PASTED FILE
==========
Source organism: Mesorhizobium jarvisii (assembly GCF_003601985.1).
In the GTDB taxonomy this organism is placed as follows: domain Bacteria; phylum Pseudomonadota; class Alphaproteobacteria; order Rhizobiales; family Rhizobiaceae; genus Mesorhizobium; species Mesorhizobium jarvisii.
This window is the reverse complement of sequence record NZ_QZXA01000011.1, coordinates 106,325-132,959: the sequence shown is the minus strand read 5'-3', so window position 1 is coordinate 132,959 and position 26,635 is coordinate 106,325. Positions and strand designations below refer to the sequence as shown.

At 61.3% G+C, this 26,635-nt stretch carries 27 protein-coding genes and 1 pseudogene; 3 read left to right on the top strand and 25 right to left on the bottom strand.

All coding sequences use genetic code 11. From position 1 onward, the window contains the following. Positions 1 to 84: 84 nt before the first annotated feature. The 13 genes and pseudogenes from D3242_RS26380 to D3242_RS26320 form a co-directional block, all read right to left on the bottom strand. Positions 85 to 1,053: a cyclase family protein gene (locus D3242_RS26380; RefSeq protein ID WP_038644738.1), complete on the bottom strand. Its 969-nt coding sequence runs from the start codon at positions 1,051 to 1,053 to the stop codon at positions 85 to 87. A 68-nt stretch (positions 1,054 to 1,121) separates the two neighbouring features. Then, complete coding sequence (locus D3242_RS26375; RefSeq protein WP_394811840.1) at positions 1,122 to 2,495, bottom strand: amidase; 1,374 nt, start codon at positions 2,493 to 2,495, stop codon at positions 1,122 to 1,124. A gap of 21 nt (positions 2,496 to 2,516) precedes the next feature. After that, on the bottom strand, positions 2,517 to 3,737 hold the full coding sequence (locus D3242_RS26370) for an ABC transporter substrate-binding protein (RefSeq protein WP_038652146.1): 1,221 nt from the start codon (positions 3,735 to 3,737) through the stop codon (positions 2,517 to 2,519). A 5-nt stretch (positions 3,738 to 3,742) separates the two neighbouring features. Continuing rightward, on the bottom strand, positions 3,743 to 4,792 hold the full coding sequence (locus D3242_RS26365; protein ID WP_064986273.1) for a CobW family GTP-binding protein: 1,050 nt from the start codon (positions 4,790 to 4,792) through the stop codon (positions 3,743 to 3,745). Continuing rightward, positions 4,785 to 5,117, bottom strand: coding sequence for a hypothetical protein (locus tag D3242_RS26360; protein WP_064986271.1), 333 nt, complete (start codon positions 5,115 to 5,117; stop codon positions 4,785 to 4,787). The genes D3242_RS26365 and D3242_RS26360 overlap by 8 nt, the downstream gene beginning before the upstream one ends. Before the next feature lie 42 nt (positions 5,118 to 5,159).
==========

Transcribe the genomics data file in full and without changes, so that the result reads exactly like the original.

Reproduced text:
Source organism: Mesorhizobium jarvisii (assembly GCF_003601985.1).
In the GTDB taxonomy this organism is placed as follows: domain Bacteria; phylum Pseudomonadota; class Alphaproteobacteria; order Rhizobiales; family Rhizobiaceae; genus Mesorhizobium; species Mesorhizobium jarvisii.
This window is the reverse complement of sequence record NZ_QZXA01000011.1, coordinates 106,325-132,959: the sequence shown is the minus strand read 5'-3', so window position 1 is coordinate 132,959 and position 26,635 is coordinate 106,325. Positions and strand designations below refer to the sequence as shown.

At 61.3% G+C, this 26,635-nt stretch carries 27 protein-coding genes and 1 pseudogene; 3 read left to right on the top strand and 25 right to left on the bottom strand.

All coding sequences use genetic code 11. From position 1 onward, the window contains the following. Positions 1 to 84: 84 nt before the first annotated feature. The 13 genes and pseudogenes from D3242_RS26380 to D3242_RS26320 form a co-directional block, all read right to left on the bottom strand. Positions 85 to 1,053: a cyclase family protein gene (locus D3242_RS26380; RefSeq protein ID WP_038644738.1), complete on the bottom strand. Its 969-nt coding sequence runs from the start codon at positions 1,051 to 1,053 to the stop codon at positions 85 to 87. A 68-nt stretch (positions 1,054 to 1,121) separates the two neighbouring features. Then, complete coding sequence (locus D3242_RS26375; RefSeq protein WP_394811840.1) at positions 1,122 to 2,495, bottom strand: amidase; 1,374 nt, start codon at positions 2,493 to 2,495, stop codon at positions 1,122 to 1,124. A gap of 21 nt (positions 2,496 to 2,516) precedes the next feature. After that, on the bottom strand, positions 2,517 to 3,737 hold the full coding sequence (locus D3242_RS26370) for an ABC transporter substrate-binding protein (RefSeq protein WP_038652146.1): 1,221 nt from the start codon (positions 3,735 to 3,737) through the stop codon (positions 2,517 to 2,519). A 5-nt stretch (positions 3,738 to 3,742) separates the two neighbouring features. Continuing rightward, on the bottom strand, positions 3,743 to 4,792 hold the full coding sequence (locus D3242_RS26365; protein ID WP_064986273.1) for a CobW family GTP-binding protein: 1,050 nt from the start codon (positions 4,790 to 4,792) through the stop codon (positions 3,743 to 3,745). Continuing rightward, positions 4,785 to 5,117, bottom strand: coding sequence for a hypothetical protein (locus tag D3242_RS26360; protein WP_064986271.1), 333 nt, complete (start codon positions 5,115 to 5,117; stop codon positions 4,785 to 4,787). The genes D3242_RS26365 and D3242_RS26360 overlap by 8 nt, the downstream gene beginning before the upstream one ends. Before the next feature lie 42 nt (positions 5,118 to 5,159).